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Ground Level Cattle Waterers Accessible To Wildlife
George Work ranches near Paso Robles, California. Most of his pastures don’t have any natural water so it must be piped in for his cattle. About a dozen years ago he decided that the wildlife on the ranch also needed better access to water. “The problem was that we put water for cattle 30 in. above ground level where nothing but a large adult animal can reach it,” he says.
  “We had a quail hunt club and were trying to figure out how to increase quail numbers. We realized the best way is to have more water. A carpenter in our quail club built a ground-level form and we poured concrete. He made a wooden box over the top to protect the float, but wild pigs were coming into the area and I was afraid they might tear it apart. I put cattle panels around the waterer so pigs couldn’t get through but birds and rabbits could.
  “We were beginning to hunt pigs by then and it didn’t make sense to fence them out of the water, because they were bringing in more money for the hunts than quail.
  “We finally came up with a design so all animals could drink. It’s narrow on top, only 8 in. wide, with a V bottom so a hoofed animal won’t put a foot in it because it would be uncomfortable. It’s about a foot deep, and easy to clean using a shovel we made with a pointed spade.” He installed a drain for cleaning, but has never used the drain because it’s so easy to clean with the shovel, in about 3 swipes – swishing the water out the other end.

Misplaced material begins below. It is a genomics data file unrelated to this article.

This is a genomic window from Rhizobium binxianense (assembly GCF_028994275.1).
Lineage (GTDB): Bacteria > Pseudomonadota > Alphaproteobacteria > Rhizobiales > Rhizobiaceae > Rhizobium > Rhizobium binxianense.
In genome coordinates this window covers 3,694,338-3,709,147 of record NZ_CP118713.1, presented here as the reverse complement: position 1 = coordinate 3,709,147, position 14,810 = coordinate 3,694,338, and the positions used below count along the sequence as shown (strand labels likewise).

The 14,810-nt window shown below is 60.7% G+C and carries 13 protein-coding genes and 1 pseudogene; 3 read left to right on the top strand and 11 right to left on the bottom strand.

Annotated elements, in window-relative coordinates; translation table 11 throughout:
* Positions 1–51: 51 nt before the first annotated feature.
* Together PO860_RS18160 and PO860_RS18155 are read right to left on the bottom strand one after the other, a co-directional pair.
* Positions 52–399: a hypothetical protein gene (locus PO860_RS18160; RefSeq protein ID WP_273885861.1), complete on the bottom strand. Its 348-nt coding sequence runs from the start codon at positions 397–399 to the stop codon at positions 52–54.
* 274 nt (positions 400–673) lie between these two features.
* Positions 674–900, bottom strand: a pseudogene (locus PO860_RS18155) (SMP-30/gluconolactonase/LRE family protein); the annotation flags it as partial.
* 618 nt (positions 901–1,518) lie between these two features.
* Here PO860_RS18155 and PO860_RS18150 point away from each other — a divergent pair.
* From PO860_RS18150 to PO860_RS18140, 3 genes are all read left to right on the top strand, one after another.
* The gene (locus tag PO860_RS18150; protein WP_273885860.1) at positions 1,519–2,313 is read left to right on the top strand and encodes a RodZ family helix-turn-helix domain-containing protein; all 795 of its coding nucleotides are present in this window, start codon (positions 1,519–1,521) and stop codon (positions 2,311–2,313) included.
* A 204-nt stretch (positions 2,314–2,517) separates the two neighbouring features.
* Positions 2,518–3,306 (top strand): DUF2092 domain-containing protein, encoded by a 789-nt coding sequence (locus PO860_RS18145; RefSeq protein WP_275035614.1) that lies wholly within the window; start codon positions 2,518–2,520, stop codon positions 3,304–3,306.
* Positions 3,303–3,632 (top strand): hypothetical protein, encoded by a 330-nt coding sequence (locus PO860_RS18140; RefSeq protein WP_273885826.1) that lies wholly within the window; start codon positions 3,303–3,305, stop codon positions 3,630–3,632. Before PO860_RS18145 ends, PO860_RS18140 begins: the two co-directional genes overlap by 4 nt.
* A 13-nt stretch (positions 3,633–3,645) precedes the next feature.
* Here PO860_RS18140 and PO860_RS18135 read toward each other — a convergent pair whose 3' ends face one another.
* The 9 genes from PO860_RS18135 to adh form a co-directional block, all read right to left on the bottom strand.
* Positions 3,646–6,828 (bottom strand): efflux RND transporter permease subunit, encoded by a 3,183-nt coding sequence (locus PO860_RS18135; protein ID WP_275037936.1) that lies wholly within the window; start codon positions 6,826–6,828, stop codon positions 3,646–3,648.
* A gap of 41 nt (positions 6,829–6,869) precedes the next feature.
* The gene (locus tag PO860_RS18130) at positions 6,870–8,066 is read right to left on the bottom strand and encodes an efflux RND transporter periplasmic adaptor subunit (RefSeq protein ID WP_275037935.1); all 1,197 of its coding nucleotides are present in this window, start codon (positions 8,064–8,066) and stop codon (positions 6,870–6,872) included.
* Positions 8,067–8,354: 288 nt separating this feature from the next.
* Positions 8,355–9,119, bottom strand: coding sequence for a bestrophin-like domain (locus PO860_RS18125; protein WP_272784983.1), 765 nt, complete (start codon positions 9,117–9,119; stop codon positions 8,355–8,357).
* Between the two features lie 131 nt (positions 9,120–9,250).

The ends of the troughs, even though they are only 6 to 8 in. wide across the top, are sloped so that if small animals fall in they can swim to the end and crawl out. “We made grooves in the surface, to make it easier for them. After observing our first two in use, we noticed birds using these to bathe. So we flattened the slopes a little more so they are not so steep. The slope drops about an inch for every 3 inches in length. It’s ideal for birds to bathe in.
  “I designed a device that goes onto the float rod, similar to the old toilets. The rod goes perpendicular down through a hole in this little adaptor. You can slip the rod up and down and adjust it – within 1/16th of an inch. You could move it from 3 or 4 in. to 1/16th in. The normal adjustment on the float mechanisms has a little click to help hold it.”
  He has a friend who installed low troughs and left the old 30-in. high troughs in place. “He watched his cows as they came to water, and said that 90 percent of the time, unless there was a big crowd, they chose to drink at the new low troughs with water at ground level,” says Work.

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2014 - Volume #38, Issue #1